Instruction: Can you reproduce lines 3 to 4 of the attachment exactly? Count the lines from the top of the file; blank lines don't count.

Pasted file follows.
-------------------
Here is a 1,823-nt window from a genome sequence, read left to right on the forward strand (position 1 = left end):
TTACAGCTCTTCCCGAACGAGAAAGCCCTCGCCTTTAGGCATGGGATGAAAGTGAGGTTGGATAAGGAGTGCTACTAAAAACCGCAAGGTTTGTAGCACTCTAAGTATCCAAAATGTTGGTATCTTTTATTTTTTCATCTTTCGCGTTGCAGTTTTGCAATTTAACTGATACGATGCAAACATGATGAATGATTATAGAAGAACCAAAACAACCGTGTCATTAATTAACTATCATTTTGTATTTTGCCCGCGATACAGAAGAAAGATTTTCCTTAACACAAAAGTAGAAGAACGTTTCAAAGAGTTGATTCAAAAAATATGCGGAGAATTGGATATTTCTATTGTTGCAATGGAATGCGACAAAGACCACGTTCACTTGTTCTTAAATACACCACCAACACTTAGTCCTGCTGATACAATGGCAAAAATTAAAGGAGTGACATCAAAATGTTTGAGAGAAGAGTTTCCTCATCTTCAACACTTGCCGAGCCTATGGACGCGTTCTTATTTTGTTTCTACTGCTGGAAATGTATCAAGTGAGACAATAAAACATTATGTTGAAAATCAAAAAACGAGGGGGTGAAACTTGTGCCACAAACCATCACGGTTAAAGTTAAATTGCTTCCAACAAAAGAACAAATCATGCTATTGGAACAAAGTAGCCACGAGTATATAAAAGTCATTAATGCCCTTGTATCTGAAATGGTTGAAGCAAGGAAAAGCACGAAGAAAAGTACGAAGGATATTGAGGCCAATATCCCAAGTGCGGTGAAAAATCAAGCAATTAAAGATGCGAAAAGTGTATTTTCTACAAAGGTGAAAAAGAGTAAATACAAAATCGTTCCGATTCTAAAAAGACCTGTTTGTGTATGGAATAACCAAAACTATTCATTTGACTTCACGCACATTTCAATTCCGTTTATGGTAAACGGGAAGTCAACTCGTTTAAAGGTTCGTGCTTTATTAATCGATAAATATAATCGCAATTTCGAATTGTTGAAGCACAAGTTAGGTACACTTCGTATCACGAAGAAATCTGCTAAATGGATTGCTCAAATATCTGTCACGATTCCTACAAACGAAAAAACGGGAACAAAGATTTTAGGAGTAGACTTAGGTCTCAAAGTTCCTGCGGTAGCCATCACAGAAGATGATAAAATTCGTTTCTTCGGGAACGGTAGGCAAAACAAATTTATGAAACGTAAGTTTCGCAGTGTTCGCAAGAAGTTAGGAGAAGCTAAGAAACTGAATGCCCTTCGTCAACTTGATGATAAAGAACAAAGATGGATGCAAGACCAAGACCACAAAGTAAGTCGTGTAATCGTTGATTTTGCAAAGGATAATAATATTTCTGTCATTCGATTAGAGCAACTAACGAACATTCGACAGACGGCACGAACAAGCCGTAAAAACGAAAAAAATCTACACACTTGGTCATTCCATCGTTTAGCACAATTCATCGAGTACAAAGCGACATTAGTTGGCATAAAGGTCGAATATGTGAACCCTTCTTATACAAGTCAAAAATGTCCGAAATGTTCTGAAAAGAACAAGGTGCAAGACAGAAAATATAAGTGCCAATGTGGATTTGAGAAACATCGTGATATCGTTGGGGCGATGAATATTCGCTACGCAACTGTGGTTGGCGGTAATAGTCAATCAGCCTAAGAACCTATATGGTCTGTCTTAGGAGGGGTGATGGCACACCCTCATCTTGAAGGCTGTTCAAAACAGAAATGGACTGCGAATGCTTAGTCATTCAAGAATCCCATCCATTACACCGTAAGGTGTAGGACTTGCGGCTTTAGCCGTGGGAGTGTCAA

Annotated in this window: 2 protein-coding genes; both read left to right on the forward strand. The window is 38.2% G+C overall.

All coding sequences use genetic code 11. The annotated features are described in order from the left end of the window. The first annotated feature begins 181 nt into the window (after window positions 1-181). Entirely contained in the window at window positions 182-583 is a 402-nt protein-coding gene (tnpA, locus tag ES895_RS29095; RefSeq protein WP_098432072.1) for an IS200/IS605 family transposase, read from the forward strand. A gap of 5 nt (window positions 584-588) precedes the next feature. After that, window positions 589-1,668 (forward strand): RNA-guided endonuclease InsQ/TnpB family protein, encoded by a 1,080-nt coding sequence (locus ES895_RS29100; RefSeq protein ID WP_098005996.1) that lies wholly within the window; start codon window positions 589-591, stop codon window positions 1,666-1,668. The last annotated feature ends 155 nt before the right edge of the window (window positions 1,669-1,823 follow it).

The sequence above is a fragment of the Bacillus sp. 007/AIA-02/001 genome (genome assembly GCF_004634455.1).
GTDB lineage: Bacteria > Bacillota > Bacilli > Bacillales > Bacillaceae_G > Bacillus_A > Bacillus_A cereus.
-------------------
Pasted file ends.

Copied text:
Annotated in this window: 2 protein-coding genes; both read left to right on the forward strand. The window is 38.2% G+C overall.

All coding sequences use genetic code 11. The annotated features are described in order from the left end of the window. The first annotated feature begins 181 nt into the window (after window positions 1-181). Entirely contained in the window at window positions 182-583 is a 402-nt protein-coding gene (tnpA, locus tag ES895_RS29095; RefSeq protein WP_098432072.1) for an IS200/IS605 family transposase, read from the forward strand. A gap of 5 nt (window positions 584-588) precedes the next feature. After that, window positions 589-1,668 (forward strand): RNA-guided endonuclease InsQ/TnpB family protein, encoded by a 1,080-nt coding sequence (locus ES895_RS29100; RefSeq protein ID WP_098005996.1) that lies wholly within the window; start codon window positions 589-591, stop codon window positions 1,666-1,668. The last annotated feature ends 155 nt before the right edge of the window (window positions 1,669-1,823 follow it).